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Extreme heat's impact on Northwest infrastructure gives a taste of climate change

Trains were slowed, and roads buckled in extreme heat, prompting experts to discuss climate resilience.

SEATTLE — Monday marked another day of record heat in the Northwest, with plenty of problems to go around. 

The weather station at Sea-Tac Airport recorded a high of 108 degrees, a new all-time record.

As officials opened cooling shelters for people, impacts on infrastructure began to pile up as well.

Sound Transit slowed Sounder and Link light rail trains, citing the extreme heat. High temperatures can cause rails to expand, the agency said, and can even cause overhead power supply lines to lose tension.

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The city of Seattle is also spraying several steel draw bridges with water to keep them cool. Heated and expanding steel could create problems for the opening and closing mechanisms.

The Washington State Department of Transportation (WSDOT) had another heat headache – sections of pavement on Interstate 5 buckling.

“Heat expands the concrete. They push up against each other, heave up and create a large bump,” said Morgan Balogh with WSDOT.

That requires crews to close lanes for repairs, causing delays. WSDOT kept crews on standby through the weekend to speed response times as issues emerged from Tukwila to the Canadian border.

At least four buckling repairs were underway during the Monday evening commute on I-5, WSDOT said, with another on I-90 near North Bend. The department dealt with at least seven incidents of pavement buckling over the weekend.

Road temperature sensors, usually reserved to monitor winter freezes, soared as high as 121 degrees in North and South Puget Sound Monday afternoon.

RELATED: Heat wave timeline: Seattle hits 108 degrees, sets all-time high record

Extreme weather like this heat dome is influenced by human-caused climate change. Experts sometimes compare this to "loaded dice": outlier heat chances have always existed, but climate change increases the likelihood of an extreme event and lowers the chances of unseasonably cool weather.

The warming planet has led some cities to pursue climate-resilient infrastructure: systems designed to operate in a changed world.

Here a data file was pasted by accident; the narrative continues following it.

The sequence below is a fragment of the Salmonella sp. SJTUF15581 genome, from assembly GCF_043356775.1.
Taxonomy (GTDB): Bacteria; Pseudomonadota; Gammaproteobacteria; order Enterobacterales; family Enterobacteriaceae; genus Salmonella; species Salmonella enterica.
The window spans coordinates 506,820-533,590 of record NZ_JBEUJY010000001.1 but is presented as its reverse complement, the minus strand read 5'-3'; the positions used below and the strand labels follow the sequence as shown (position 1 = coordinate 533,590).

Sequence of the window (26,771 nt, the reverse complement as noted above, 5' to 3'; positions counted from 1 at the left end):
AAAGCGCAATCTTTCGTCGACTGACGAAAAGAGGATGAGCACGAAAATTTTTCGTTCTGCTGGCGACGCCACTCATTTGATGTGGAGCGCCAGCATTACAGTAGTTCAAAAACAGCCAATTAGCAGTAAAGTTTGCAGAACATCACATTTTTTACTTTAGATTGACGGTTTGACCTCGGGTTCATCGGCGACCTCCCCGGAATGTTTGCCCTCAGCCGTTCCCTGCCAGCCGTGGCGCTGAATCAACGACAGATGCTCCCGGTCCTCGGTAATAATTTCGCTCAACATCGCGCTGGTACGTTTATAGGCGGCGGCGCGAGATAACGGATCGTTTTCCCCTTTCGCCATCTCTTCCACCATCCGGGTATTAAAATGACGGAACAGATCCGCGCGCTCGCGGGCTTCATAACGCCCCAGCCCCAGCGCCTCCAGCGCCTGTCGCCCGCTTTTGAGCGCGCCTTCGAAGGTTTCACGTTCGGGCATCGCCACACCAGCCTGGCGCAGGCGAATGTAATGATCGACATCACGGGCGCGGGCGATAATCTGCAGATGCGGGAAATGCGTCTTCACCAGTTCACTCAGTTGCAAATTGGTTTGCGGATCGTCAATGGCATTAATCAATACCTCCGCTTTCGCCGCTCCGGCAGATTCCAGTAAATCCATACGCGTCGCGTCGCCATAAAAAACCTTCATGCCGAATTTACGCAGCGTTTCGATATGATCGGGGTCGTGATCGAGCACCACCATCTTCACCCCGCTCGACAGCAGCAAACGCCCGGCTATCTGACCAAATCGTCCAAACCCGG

“If we just look a climate change, there are a lot of different things,” said Prof. Steve Muench, who teaches civil and environmental engineering at the University of Washington. “What I think you would call climate stressors, you know, things that happen in the climate that can put stress on infrastructure.”

Among those is the buckling issue Washington has seen this week. He said that’s one example of how cities may have to adapt to the warming planet. Roads can be built to better tolerate warmer temperatures but come with varying costs and tradeoffs.

“Yeah, absolutely,” Muench said. “And so we have to think carefully about how that adaptation happens. And honestly, you know, part of it is the engineering stuff that I study on a day-to-day basis, like materials and equipment and stuff like that. But let's be frank, right? The biggest adaptations to happen are people. If people are willing to do this and willing to put the money out for it.”

But until humanity can control climate change, he expects cities to look to adapting to a warmer world in years to come.

“Well, from my point of view, as someone who deals with infrastructure and teaches it all the time, we'd be fools not to think that way, right?” Muench said. “You have to prepare for what you think is coming. And to me, that's the best estimate of what's coming. So you can stick your head in the sand and hope it doesn't happen. Or you can practically go after it.”

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